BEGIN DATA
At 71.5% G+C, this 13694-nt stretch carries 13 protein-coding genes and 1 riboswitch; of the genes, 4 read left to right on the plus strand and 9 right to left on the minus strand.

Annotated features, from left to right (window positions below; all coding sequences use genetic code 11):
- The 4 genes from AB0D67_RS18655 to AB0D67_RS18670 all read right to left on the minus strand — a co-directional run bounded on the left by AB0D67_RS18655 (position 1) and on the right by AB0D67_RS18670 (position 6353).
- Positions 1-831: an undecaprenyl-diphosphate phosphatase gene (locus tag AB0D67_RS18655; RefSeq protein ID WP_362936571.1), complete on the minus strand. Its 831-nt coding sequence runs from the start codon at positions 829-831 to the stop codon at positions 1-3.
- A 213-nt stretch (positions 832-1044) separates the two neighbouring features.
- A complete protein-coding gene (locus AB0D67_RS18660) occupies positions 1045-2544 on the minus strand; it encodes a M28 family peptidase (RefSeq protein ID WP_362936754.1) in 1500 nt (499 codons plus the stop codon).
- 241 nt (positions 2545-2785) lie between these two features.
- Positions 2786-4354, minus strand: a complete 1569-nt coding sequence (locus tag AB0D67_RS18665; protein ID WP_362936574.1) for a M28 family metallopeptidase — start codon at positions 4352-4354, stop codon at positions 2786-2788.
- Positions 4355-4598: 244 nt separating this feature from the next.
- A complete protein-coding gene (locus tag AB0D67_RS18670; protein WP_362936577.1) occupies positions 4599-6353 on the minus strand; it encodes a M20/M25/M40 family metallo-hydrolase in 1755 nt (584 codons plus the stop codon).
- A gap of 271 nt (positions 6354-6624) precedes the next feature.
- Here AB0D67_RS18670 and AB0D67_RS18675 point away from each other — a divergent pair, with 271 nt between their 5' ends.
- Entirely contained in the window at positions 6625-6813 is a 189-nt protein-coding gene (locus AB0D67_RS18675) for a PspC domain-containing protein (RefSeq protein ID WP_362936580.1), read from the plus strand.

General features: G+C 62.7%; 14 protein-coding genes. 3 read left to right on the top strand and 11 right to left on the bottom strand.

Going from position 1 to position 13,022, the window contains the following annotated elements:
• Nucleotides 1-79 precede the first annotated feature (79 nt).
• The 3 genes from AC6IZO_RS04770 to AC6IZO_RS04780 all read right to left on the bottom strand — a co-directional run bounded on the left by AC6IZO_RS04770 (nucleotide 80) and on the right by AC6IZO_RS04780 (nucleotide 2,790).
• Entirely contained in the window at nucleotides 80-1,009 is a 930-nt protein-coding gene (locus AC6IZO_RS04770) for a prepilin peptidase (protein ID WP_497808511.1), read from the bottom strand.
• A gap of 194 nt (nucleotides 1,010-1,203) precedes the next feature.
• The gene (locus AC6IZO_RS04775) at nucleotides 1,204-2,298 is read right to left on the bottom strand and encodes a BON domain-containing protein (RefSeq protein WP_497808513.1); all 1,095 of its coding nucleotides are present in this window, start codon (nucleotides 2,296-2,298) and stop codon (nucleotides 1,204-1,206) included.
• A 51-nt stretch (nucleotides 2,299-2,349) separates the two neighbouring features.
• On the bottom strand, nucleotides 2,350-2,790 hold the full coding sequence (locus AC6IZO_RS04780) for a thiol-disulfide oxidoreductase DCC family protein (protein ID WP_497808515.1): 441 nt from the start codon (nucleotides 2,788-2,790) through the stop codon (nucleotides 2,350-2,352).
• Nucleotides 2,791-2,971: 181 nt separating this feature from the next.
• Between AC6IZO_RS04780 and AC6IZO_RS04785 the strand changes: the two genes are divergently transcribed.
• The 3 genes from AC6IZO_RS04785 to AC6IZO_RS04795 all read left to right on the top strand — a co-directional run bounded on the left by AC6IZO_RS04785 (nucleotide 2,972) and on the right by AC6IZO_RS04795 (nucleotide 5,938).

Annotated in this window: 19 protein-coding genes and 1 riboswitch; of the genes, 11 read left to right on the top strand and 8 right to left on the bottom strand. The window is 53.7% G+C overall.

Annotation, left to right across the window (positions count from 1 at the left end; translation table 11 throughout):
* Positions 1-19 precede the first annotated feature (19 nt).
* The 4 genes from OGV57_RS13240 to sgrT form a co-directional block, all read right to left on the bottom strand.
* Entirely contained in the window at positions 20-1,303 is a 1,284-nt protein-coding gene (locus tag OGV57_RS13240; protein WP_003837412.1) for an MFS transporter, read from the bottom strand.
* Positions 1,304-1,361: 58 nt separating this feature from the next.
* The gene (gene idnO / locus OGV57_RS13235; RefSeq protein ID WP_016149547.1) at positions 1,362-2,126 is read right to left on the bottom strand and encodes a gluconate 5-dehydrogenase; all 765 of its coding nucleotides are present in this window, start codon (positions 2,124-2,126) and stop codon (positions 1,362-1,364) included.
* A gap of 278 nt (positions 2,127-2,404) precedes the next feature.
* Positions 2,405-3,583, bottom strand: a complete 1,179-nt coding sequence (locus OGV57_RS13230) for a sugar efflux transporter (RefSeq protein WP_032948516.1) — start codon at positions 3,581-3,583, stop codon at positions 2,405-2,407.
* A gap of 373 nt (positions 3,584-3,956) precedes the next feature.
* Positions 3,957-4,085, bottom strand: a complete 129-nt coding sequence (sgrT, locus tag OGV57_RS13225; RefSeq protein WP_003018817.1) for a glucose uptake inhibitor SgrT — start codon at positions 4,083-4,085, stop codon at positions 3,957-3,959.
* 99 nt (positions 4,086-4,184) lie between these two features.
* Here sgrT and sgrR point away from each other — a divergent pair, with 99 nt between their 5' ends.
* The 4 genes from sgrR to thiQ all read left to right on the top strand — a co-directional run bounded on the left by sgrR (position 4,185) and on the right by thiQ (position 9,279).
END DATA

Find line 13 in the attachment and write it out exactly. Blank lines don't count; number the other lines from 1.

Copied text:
- Entirely contained in the window at positions 6625-6813 is a 189-nt protein-coding gene (locus AB0D67_RS18675) for a PspC domain-containing protein (RefSeq protein ID WP_362936580.1), read from the plus strand.